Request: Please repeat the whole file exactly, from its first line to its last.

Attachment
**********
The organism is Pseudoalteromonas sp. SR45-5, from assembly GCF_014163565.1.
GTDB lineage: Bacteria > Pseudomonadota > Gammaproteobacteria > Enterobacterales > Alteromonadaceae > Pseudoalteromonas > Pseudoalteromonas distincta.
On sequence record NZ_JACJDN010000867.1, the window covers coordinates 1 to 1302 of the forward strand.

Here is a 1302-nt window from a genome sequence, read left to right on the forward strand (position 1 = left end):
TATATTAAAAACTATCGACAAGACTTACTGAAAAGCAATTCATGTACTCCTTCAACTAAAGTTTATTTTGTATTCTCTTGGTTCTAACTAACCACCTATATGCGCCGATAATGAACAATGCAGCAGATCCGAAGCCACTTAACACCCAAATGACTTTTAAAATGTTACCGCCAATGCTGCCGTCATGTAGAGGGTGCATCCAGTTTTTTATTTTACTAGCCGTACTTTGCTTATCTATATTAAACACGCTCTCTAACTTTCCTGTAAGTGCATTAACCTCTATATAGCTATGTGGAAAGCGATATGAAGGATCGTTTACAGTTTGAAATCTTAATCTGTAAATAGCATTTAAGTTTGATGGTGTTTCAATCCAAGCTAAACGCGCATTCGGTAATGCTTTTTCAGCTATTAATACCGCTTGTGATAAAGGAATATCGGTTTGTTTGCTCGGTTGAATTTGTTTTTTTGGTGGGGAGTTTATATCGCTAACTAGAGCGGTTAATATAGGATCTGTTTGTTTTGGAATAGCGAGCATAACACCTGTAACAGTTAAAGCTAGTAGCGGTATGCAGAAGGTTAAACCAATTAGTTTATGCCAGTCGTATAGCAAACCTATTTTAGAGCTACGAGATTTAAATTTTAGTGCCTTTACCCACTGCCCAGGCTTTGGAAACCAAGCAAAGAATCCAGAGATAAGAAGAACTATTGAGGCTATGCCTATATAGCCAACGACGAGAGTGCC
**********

The organism is Pseudoalteromonas sp. SR45-5, from assembly GCF_014163565.1.
GTDB lineage: Bacteria > Pseudomonadota > Gammaproteobacteria > Enterobacterales > Alteromonadaceae > Pseudoalteromonas > Pseudoalteromonas distincta.
On sequence record NZ_JACJDN010000867.1, the window covers coordinates 1 to 1302 of the forward strand.

Here is a 1302-nt window from a genome sequence, read left to right on the forward strand (position 1 = left end):
TATATTAAAAACTATCGACAAGACTTACTGAAAAGCAATTCATGTACTCCTTCAACTAAAGTTTATTTTGTATTCTCTTGGTTCTAACTAACCACCTATATGCGCCGATAATGAACAATGCAGCAGATCCGAAGCCACTTAACACCCAAATGACTTTTAAAATGTTACCGCCAATGCTGCCGTCATGTAGAGGGTGCATCCAGTTTTTTATTTTACTAGCCGTACTTTGCTTATCTATATTAAACACGCTCTCTAACTTTCCTGTAAGTGCATTAACCTCTATATAGCTATGTGGAAAGCGATATGAAGGATCGTTTACAGTTTGAAATCTTAATCTGTAAATAGCATTTAAGTTTGATGGTGTTTCAATCCAAGCTAAACGCGCATTCGGTAATGCTTTTTCAGCTATTAATACCGCTTGTGATAAAGGAATATCGGTTTGTTTGCTCGGTTGAATTTGTTTTTTTGGTGGGGAGTTTATATCGCTAACTAGAGCGGTTAATATAGGATCTGTTTGTTTTGGAATAGCGAGCATAACACCTGTAACAGTTAAAGCTAGTAGCGGTATGCAGAAGGTTAAACCAATTAGTTTATGCCAGTCGTATAGCAAACCTATTTTAGAGCTACGAGATTTAAATTTTAGTGCCTTTACCCACTGCCCAGGCTTTGGAAACCAAGCAAAGAATCCAGAGATAAGAAGAACTATTGAGGCTATGCCTATATAGCCAACGACGAGAGTGCC